I just finished reading the Times lengthy front page narrative account of the Katrina response debacle. And if I had to sum up the story it would be one of overwhelmed and often frantic local officials asking for every sort of assistance available from federal authorities, but sometimes not being completely sure precisely what they needed or the exact way to ask for it. On the other side you have the feds taking a consciously passive, reactive stance, and often displaying an oddly legalistic and bean-counterish attitude when asked for specific kinds of support.
There was a bit more on the topic of Friday's Times article about the back-and-forth over whether to invoke the Insurrection Act and send combat troops into the city to restore order. But the more I hear about it, the more it seems like a diversion from the main issues.
The White House appeared to get distracted on to this all-or-nothing question of whether to send regular Army combat troops (not soldiers trained as military police or for civilian policing missions) into an American city to restore order in a legal framework of combatting a domestic insurrection. This actually would have been a pretty big deal, on a lot of different levels, and quite probably overkill -- even in such a desperate situation. But this really wasn't the most pressing issue. The real issues at that moment were getting buses into the city to ship out evacuees, getting National Guard troops more quickly into location, airlifting in relief aid, making use of the USS Bataan sitting right offshore, etc.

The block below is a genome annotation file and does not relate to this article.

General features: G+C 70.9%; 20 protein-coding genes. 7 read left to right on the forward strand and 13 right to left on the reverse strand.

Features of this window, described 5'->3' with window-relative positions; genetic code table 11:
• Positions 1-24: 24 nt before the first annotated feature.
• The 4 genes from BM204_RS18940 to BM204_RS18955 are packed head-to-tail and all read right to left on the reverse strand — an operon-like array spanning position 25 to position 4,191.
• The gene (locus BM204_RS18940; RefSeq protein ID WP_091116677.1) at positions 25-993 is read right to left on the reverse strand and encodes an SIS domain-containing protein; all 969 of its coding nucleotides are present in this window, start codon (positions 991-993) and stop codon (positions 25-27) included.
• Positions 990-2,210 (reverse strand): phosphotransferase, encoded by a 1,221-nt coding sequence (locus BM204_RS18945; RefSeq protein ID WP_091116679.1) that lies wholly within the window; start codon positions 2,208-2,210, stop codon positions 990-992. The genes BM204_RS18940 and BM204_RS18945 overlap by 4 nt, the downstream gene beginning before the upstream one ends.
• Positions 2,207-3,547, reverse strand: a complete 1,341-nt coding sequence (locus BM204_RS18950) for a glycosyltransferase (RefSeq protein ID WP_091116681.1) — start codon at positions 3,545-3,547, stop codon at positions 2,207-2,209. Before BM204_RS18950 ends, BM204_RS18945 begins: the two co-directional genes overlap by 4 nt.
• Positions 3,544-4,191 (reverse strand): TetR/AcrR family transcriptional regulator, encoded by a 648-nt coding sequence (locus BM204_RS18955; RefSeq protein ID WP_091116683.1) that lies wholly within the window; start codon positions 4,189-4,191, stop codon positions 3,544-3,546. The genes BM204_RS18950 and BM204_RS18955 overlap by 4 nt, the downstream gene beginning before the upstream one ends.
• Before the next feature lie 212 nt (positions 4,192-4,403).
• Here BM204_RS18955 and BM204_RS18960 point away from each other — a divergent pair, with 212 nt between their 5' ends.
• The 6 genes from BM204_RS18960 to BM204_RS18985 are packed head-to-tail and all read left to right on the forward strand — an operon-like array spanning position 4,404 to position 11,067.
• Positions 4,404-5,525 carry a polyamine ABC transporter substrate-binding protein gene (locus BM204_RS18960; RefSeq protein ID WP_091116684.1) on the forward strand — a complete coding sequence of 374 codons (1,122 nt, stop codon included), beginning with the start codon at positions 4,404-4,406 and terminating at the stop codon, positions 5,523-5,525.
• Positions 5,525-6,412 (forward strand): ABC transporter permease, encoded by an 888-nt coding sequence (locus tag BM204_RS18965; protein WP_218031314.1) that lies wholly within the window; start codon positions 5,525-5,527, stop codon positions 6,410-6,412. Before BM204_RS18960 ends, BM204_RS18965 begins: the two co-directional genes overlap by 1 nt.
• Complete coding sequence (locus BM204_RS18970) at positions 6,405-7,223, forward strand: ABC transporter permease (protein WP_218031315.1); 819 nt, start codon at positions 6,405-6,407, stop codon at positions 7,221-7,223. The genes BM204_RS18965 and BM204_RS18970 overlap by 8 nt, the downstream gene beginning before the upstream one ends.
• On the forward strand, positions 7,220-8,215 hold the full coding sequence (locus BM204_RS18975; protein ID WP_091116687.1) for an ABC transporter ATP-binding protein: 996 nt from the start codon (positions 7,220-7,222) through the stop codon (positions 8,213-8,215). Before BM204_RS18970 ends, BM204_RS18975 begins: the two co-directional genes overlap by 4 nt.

As I've said earlier, I'm still not sure I have a precise hold on the factual and legal issues in play on this federalization issue. Nor do I have any real confidence that the administration sources behind these articles are providing a straight story. But, again, the point seems largely a diversion from a bunch of more basic interventions that could have taken place but didn't.
Indeed, what's most shocking is not any particular mistake that was made but how often federal officials were left to brainstorm or hash out on-the-fly just what the federal government's responsibilities were, how to coordinate federal, state and local relief efforts, or even simply who was in charge.
Reading those passages of the article, there's one conclusion I think any fair-minded person would have to come to. And that is that in the four years to the day since 9/11, the administration appears to have done little if any effective planning for how to mobilize a national response to a catastrophic event on American soil.
And given all the history that has passed before us over these last four years, that verdict is devastating.